Books of the Month

‘Imperialism is an arsonist setting fire to our forests’

October 12, 2020
Burkinabe women building terrace to prevent spread of the desert, 1986. Revolution led by Thomas Sankara mobilized peasants, workers, women to take control of their lives, country.
U.N. photo/John IsaacBurkinabe women building terrace to prevent spread of the desert, 1986. Revolution led by Thomas Sankara mobilized peasants, workers, women to take control of their lives, country.

Thomas Sankara Speaks is one of Pathfinder’s Books of the Month for October. Sankara was the exemplary leader of a revolution in Burkina Faso, one of the poorest countries in Africa, from 1983 to 1987. His speeches explain how the peasants and workers of this West African country established a popular revolutionary government and began to fight the hunger, illiteracy, and economic backwardness imposed by imperialist domination, and the oppression of women inherited from millennia of class society. The excerpt is from “Imperialism Is the Arsonist of Our Forests and Savannah,” a speech given by Sankara on Feb. 5, 1986, in Paris at the First International Silva Conference for the Protection of the Trees and Forests. Copyright © 2007 by Pathfinder Press. Reprinted by permission. 

My homeland, Burkina Faso, is without question one of the rare countries on this planet justified in calling itself and viewing itself as a distillation of all the natural evils from which mankind still suffers at the end of this twentieth century.

Eight million Burkinabè have painfully internalized this reality for twenty-three years. They have watched their mothers, fathers, daughters, and sons die, with hunger, famine, disease, and ignorance decimating them by the hundreds. With tears in their eyes, they have watched ponds and rivers dry up. Since 1973 they have seen the environment deteriorate, trees die, and the desert invade with giant strides. It is estimated that the desert in the Sahel advances at the rate of seven kilometers per year.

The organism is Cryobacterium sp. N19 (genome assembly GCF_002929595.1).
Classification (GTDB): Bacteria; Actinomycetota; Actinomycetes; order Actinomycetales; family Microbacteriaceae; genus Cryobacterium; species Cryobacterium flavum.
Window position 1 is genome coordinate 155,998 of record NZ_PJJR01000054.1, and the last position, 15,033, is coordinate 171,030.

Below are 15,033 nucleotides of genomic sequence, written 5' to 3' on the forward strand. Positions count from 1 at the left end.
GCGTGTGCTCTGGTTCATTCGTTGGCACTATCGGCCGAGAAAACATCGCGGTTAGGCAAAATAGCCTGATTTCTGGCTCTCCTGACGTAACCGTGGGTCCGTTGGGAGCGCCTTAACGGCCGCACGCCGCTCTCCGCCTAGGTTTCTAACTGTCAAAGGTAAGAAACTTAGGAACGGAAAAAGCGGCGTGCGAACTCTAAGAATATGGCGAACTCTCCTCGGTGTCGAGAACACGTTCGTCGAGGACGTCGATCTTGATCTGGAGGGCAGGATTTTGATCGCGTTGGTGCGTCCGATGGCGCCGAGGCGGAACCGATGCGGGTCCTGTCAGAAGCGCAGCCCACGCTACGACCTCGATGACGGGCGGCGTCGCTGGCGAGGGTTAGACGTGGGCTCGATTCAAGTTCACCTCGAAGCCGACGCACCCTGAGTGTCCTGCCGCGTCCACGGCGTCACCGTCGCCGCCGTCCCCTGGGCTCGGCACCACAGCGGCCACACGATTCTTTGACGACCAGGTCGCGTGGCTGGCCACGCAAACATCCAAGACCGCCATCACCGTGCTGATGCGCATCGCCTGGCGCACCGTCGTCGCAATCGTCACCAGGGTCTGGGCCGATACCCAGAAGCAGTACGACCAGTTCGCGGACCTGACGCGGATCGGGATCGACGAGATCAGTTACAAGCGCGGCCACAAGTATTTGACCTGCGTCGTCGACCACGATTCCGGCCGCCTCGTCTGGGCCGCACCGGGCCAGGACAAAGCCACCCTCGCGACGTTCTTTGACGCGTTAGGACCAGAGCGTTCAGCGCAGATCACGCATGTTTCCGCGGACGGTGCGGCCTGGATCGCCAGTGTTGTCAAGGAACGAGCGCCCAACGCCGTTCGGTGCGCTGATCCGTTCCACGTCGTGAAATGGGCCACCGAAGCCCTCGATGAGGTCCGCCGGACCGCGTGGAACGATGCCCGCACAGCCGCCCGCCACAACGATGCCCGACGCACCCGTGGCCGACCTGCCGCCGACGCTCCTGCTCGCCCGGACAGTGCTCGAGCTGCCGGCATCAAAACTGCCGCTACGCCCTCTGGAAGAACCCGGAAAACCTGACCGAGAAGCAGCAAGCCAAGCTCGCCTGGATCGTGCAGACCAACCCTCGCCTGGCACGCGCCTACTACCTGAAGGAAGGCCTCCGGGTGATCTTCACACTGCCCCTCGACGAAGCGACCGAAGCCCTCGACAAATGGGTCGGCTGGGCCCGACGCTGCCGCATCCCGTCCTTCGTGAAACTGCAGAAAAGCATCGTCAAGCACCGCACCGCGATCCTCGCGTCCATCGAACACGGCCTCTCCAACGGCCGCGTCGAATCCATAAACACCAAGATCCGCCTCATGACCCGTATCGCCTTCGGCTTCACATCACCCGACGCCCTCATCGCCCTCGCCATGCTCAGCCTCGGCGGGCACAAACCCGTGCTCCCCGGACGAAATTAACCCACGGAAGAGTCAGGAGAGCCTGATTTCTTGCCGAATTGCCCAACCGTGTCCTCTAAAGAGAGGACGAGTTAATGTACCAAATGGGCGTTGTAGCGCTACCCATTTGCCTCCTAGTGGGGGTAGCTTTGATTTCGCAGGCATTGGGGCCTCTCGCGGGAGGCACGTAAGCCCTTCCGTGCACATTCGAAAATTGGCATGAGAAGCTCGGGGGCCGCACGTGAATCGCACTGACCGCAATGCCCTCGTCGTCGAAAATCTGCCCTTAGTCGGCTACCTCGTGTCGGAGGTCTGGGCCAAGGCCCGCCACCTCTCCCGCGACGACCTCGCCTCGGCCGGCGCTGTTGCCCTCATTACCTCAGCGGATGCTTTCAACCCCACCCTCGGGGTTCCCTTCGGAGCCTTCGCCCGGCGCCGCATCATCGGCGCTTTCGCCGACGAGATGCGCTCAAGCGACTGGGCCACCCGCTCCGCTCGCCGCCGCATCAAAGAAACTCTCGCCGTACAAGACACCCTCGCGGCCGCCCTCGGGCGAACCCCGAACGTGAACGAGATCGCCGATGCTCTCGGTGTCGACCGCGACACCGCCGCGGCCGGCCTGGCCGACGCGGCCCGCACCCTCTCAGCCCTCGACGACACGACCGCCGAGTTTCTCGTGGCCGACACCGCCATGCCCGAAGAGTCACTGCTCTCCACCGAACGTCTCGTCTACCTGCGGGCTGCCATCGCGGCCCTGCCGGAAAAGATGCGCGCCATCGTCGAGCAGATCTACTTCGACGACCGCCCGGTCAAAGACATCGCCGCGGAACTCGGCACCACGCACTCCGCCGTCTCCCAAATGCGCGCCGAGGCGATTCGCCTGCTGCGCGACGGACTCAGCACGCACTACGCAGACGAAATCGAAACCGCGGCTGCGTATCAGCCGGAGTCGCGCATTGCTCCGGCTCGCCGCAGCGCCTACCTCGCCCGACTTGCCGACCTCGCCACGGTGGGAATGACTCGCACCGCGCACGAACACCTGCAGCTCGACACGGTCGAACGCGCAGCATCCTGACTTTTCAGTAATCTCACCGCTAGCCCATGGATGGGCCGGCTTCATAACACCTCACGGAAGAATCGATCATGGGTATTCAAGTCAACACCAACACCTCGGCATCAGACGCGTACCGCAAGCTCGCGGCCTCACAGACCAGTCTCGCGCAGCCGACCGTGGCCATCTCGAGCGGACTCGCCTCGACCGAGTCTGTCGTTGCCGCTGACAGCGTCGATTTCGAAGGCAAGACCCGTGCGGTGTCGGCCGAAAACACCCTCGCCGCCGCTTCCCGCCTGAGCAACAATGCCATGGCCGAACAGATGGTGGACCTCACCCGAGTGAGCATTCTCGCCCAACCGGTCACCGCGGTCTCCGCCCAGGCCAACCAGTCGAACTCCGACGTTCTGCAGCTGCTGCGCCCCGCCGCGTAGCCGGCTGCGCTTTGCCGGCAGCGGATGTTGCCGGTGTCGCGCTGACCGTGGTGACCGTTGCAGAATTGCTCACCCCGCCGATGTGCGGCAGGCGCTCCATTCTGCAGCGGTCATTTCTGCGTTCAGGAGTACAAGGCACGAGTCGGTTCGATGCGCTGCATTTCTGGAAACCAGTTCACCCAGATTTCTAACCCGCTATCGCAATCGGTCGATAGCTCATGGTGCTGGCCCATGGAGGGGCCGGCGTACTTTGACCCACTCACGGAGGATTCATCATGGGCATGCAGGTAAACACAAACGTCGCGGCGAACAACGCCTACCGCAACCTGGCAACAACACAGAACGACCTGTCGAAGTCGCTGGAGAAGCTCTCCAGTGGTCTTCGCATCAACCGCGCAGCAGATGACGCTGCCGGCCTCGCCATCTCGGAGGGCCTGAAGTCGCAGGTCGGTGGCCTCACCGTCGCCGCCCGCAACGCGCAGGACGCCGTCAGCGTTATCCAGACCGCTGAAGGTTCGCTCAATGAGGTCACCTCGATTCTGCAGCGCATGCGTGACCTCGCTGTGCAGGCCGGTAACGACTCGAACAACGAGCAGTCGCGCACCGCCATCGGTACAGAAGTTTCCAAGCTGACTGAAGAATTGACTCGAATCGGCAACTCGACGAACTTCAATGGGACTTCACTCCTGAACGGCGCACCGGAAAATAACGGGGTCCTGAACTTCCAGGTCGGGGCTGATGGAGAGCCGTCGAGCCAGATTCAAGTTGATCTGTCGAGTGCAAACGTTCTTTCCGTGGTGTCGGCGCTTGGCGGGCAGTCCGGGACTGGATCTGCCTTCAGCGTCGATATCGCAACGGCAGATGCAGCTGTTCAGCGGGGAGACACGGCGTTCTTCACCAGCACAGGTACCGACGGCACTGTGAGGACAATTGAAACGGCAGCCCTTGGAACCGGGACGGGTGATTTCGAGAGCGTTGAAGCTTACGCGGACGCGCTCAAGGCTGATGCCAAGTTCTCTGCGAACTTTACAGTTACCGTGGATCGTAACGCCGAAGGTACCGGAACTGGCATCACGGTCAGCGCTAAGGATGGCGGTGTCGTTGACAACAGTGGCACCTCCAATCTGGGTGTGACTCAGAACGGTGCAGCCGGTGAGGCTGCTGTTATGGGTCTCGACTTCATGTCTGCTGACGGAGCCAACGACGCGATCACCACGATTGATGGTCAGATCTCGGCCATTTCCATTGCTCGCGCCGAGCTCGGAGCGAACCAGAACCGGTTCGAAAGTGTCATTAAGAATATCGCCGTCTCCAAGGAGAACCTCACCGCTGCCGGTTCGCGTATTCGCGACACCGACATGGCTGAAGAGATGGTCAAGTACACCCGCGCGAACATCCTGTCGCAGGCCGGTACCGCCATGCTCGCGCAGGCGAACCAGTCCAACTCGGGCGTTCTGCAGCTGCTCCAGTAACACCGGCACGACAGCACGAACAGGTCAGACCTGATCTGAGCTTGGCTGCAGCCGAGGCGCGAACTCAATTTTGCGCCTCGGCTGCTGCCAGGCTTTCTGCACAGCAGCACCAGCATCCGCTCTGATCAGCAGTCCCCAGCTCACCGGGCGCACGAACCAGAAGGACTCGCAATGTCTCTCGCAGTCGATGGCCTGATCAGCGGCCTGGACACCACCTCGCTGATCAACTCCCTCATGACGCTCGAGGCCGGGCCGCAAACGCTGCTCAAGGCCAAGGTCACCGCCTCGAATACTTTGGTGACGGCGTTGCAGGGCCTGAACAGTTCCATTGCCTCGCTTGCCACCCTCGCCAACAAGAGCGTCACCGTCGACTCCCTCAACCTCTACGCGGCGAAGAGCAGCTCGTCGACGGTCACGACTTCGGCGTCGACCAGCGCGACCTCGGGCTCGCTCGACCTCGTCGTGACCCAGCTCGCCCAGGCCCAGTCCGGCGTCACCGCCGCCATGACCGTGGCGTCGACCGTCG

Only by looking at these realities can one understand and accept the legitimate revolt that was born, that matured over a long period of time, and that finally erupted in an organized way the night of August 4, 1983, in the form of a democratic and popular revolution in Burkina Faso. …

After having vaccinated throughout the national territory, in two weeks, 2.5 million children between the ages of nine months and fourteen years — children from Burkina Faso and from neighboring countries — against measles, meningitis, and yellow fever; after having sunk more than 150 wells assuring drinking water to the 20 or so districts in our capital that lacked this vital necessity until now; after having raised the literacy rate from 12 to 22 percent in two years — the Burkinabè people victoriously continue their struggle for a green Burkina.

Ten million trees were planted under the auspices of a fifteen-month People’s Development Program, our first venture while awaiting the five-year plan. In the villages and in the developed river valleys, families must each plant one hundred trees per year. …

I have come to join with you in deploring the harshness of nature. But I have also come to denounce the ones whose selfishness is the source of his fellow man’s misfortune. Colonial plunder has decimated our forests without the slightest thought of replenishing them for our tomorrows. …